This study provides “proof-of-principle” that use of a purpose-built boar exposure area (BEAR) to induce a natural first heat in “select” gilts, and the use of low-dose exogenous gonadotropins to induce first heat in non-cyclic “opportunity” gilts, are essential strategies for meeting gilt breeding targets.
In addition, the use of oral progestagens to synchronize breeding weeks helps to focus barn staff at the time of breeding, and maximizes first-parity farrowing rate, litter size and lactation length.
Improvements in gilt development programs can lead to major increases in breeding herd efficiency by meeting replacement targets from smaller pools of truly select gilts, which also have improved lifetime breeding performance.
This would ultimately reduce annual replacement rates (target for top 30% of breeding herds is less than 50%), improve sow fitness, decrease involuntary culling of sows and non-productive days (NPD), increase labor efficiency and achieve a flow of service-ready gilts within the design specifications of the gilt facility.
Exposure of gilts around 160 days or more of age to the “primer” pheromones secreted in the foamy saliva of high-libido boars triggers the gilts to increase their secretion of endogenous gonadotropins, induces ovarian estrogen secretion from large pre-ovulatory follicles, and induces natural first estrus and ovulation.
Injecting low doses of exogenous gonadotropins (PG600 from Intervet USA, Inc.) induces heat in prepubertal gilts that have adequate ovarian maturity but have not yet shown a natural first estrus; these are defined as “opportunity” gilts.
The progestagen analog, altrenogest (Matrix from Intervet USA, Inc.), mimics the effect of naturally produced progesterone during the luteal phase of mature, cyclic gilts. Progestagen treatment stops the development of mature ovarian follicles, regardless of the day of the cycle when treatment starts, and blocks the onset of behavioral estrus. After withdrawal of the progestagen, gilts show a synchronized heat within 4-9 days.
The objective of this collaborative study was to demonstrate that efficient management in the gilt development unit (GDU) would improve production efficiency of a 3,200-sow, farrow-to-wean farm. The overall production targets set for the GDU were:
80% heat-no-serve (HNS) gilts within a 28-day selection window (85-90%, including opportunity gilts);
100% of gilts bred at second or third estrus;
100% of gilts bred within a target weight range of 300-350 lb.
A 28-day stimulation program was managed as follows:
Day 1-13: Direct and fenceline contact with high libido, vasectomized boars in the BEAR. Gilts with recorded estrus designated as NatHNS (natural heat-no-service);
Day 14: Mixing and repenning of remaining non-cycling gilts;
Day 23: Treat all opportunity gilts (no recorded heat but at target weight) with 400 iu of eCG (equine chorionic gonadotropin) and 200 iu of hCG (human chorionic gonadotropin), followed by daily heat detection in the BEAR; treated gilts with recorded estrus designated as PGHNS (gonadotropin induced heat-no-service);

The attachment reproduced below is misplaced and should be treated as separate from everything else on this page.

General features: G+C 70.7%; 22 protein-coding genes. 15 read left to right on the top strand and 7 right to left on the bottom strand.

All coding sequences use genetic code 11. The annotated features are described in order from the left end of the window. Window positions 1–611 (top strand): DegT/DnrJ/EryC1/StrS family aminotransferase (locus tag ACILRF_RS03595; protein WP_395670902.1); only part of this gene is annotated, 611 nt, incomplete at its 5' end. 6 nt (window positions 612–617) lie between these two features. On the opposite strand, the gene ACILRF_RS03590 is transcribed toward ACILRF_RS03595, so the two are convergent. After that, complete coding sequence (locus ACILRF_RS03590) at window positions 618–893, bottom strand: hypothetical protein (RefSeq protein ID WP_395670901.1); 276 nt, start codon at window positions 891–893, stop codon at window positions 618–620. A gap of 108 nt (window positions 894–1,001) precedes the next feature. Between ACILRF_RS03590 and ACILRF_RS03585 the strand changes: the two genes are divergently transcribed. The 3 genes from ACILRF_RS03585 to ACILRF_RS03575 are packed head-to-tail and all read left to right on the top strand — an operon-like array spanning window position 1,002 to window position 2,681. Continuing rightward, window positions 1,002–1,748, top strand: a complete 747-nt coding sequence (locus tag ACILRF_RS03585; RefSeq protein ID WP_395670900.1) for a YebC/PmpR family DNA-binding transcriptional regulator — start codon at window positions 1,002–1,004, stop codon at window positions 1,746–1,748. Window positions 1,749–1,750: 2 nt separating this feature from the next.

Day 28: All eligible gilts are identified and all gilts not classified as heat-no-service (HNS) are culled.Results of this study indicate variable responses to boar exposure between Day 1 and Day 23, due to variable health status (17% to 74% response range). However, the controlled use of exogenous gonadotropins was an effective tool for inducing estrus in opportunity (known non-cyclic) gilts. Of the 1,124 opportunity gilts treated with exogenous gonadotropins, 91.5% were recorded as PGHNS and 83.7% were recorded as PGHNS within seven days of treatment (Figure 1).
Both NatHNS and PGHNS gilts within a designated weight range were considered “service eligible” and were individually housed for daily progestagen administration in the stall section of the GDU. Altrenogest was given at a rate of 15 mg (6.8 ml of oil-based product)/head/day using the supplied dosing gun and applied directly onto the feed in the drop boxes each day for 14 consecutive days.
During the 14-day treatment period, all gilts received daily fenceline contact with a mature, vasectomized boar for at least one hour.
After treatment, gilts were checked for estrus daily by placing active, mature boars in front of the females. Breeding was carried out in gilt stalls using standardized artificial insemination (AI) protocols.
For analysis, gilts were classified as NatHNSMAT (natural boar induced estrus) or PGHNSMAT (gonadotropin-induced estrus) prior to progestagen treatment.
Progestagen treatment effectively synchronized estrus in all gilts (Figure 2). However, considering only gilts bred within 10 days of progestagen withdrawal, PGHNSMAT was slower to return to estrus than NatHNSMAT gilts (6.4 days vs. 6.2 days after withdrawal), respectively.
All gilts bred showed excellent productivity (Table 1), although the percentage of gilts bred within 10 days of progestagen withdrawal was higher in NatHNS (88.1%) compared to PGHNS (81.5%) gilts.
The benefits of using progestagen treatment for reducing average age of semen used for insemination are illustrated in Figure 3.
These management tools can help facilitate the introduction of gilts into the breeding herd in a timely, productive manner. When applied effectively, these tools can also ensure fresh semen is used and improve labor efficiency.
Researchers: J. Patterson, G. Foxcroft and E. Beltranena, University of Alberta; W. Wilson and C. Francisco, Intervet, USA; N. Williams, PIC, USA; Gordon Spronk, DVM, Pipestone Veterinary Clinic, Pipestone, MN. Contact Foxcroft by phone, 780-492-7661 or e-mail: email@example.com.
|No. with HNS*||814||661|
|Farrow rate, %||93.3||94.2|